Photo courtesy of The Huffington Post
While most disabilities and disorders are visible to people, there are many that are not. Most invisible disorders are mental, and the most prevalent are anxiety and depression. Whether or not someone is formally diagnosed with general anxiety disorder (GAD) or major depressive disorder, anxiety and depression are things that impact every aspect of those affected lives.
Anxiety is something that I have battled my entire life. When I was young, I overanalyzed everything that I said and did, as well as everything that others said and did to me. I did not know that what I was experiencing was anxiety because that word or concept was never presented to me. As I got older and my life became more intricate, it got worse. It started to show more of itself in my life in the form of perfectionism, sensitivity and self-detriment.
Since I did not know what this affliction was, I tried my best to keep it in. No one, not even my parents and closest friends, truly knew what I was going through. However, this did not change when I learned what it was a few years ago.
I am now more open with how it affected and currently affects me, but to a stranger or even a close acquaintance, I am completely normal. I appear put together, responsible and confident. While these things may be true, the inside perspective is much different.
One of the main things I struggle with is social interactions. Every interaction fills me with doubt. I walk away from a pleasant conversation with a classmate or a professor and think, “Are they upset with me? Was I nice? Did I say something strange?”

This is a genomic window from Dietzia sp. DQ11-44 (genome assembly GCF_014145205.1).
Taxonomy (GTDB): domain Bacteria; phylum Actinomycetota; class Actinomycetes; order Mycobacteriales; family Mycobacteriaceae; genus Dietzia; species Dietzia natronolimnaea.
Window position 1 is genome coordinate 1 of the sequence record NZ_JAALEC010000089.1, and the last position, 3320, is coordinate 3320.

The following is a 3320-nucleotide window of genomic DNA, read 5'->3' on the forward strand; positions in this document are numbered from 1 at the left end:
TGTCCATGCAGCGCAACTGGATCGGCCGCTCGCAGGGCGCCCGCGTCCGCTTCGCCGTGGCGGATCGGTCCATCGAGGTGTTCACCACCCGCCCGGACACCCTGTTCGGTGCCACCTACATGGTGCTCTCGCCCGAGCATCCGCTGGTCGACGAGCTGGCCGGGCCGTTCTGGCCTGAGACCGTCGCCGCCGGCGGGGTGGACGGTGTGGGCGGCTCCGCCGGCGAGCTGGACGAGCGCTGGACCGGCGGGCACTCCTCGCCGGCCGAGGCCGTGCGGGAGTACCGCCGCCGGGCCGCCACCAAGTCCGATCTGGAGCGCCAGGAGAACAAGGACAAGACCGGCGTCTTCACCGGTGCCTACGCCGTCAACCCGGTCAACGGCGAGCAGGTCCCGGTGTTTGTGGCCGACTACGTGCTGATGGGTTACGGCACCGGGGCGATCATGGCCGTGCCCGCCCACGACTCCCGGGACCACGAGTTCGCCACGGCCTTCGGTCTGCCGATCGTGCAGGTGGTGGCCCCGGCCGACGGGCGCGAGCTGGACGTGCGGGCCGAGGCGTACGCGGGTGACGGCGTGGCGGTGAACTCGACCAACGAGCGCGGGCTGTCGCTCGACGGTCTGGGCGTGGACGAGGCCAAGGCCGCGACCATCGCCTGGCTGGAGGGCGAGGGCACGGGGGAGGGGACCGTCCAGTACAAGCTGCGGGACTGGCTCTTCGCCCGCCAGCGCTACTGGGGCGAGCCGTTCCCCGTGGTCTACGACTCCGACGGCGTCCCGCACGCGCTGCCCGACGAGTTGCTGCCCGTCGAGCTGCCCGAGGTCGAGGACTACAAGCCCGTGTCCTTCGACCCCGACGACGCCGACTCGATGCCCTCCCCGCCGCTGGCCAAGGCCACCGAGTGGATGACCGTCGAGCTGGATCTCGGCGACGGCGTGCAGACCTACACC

Another problem is that without multiple planners and to-do lists, I would be unable to remember both the smallest and biggest things that I have to do. I would rush to every place I had to be and never feel prepared for whatever it was I was attending. The idea of behaving that way gives me nightmares, so to prevent it I plan everything. In fact, I plan so far in advance that it is near impossible for me to live in the moment. I am constantly thinking of what I have to do next hour, day, week or month.
My mind is a perpetual mess of seemingly insignificant worries, no matter how organized it seems from the outside. Its invisibility causes disbelief in some of the people whom I tell about my anxiety. It is disregarded, not taken seriously and occasionally labeled as fabricated. Therefore, according to society, anxiety and all other mental illnesses are not only invisible afflictions, but unimportant or even nonexistent ones.
While it may seem this way to those not impaired, to those who are, it is takes its toll. It results in a colossal problem: The mentally ill cannot recover. To do so, they need awareness and compassion.
Although the awareness of mental illness has been increasing recently, for the idea of an invisible illness to be real in our society, awareness must continue to increase. To do this, the psychology of mental disorders should be freely taught and talked about in schools, families and businesses. Through this education and discussion, compassion can become the societal reaction to individuals with a mental illness.
This peaked awareness and heightened compassion will help the mentally ill feel understood. It will be easier for them to see that while their disorder may be invisible, they are not. We are all human beings, mentally afflicted or not, and we all have rights to the same things, even if those things are harder to attain for some of us.
Emily Price is a first-year psychology major and staff writer for the Newswire from Miamisburg, Ohio.